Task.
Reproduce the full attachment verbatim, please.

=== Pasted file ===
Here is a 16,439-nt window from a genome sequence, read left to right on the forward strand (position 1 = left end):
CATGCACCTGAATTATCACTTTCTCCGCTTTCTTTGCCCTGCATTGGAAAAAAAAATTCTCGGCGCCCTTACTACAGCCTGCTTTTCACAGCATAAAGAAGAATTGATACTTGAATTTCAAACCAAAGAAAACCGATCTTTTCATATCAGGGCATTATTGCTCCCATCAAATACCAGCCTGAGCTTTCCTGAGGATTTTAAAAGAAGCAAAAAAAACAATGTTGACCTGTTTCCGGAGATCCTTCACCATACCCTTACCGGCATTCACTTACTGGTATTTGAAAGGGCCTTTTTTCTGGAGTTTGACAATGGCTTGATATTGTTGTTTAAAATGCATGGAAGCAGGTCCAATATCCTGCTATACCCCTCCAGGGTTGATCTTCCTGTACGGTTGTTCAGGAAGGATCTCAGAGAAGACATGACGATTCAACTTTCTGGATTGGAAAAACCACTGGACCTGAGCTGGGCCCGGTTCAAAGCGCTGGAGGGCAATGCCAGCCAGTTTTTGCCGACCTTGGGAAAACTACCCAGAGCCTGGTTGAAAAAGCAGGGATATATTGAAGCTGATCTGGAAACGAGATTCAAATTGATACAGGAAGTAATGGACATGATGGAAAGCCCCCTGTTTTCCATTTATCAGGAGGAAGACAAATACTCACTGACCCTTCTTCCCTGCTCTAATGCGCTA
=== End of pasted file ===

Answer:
Here is a 16,439-nt window from a genome sequence, read left to right on the forward strand (position 1 = left end):
CATGCACCTGAATTATCACTTTCTCCGCTTTCTTTGCCCTGCATTGGAAAAAAAAATTCTCGGCGCCCTTACTACAGCCTGCTTTTCACAGCATAAAGAAGAATTGATACTTGAATTTCAAACCAAAGAAAACCGATCTTTTCATATCAGGGCATTATTGCTCCCATCAAATACCAGCCTGAGCTTTCCTGAGGATTTTAAAAGAAGCAAAAAAAACAATGTTGACCTGTTTCCGGAGATCCTTCACCATACCCTTACCGGCATTCACTTACTGGTATTTGAAAGGGCCTTTTTTCTGGAGTTTGACAATGGCTTGATATTGTTGTTTAAAATGCATGGAAGCAGGTCCAATATCCTGCTATACCCCTCCAGGGTTGATCTTCCTGTACGGTTGTTCAGGAAGGATCTCAGAGAAGACATGACGATTCAACTTTCTGGATTGGAAAAACCACTGGACCTGAGCTGGGCCCGGTTCAAAGCGCTGGAGGGCAATGCCAGCCAGTTTTTGCCGACCTTGGGAAAACTACCCAGAGCCTGGTTGAAAAAGCAGGGATATATTGAAGCTGATCTGGAAACGAGATTCAAATTGATACAGGAAGTAATGGACATGATGGAAAGCCCCCTGTTTTCCATTTATCAGGAGGAAGACAAATACTCACTGACCCTTCTTCCCTGCTCTAATGCGCTA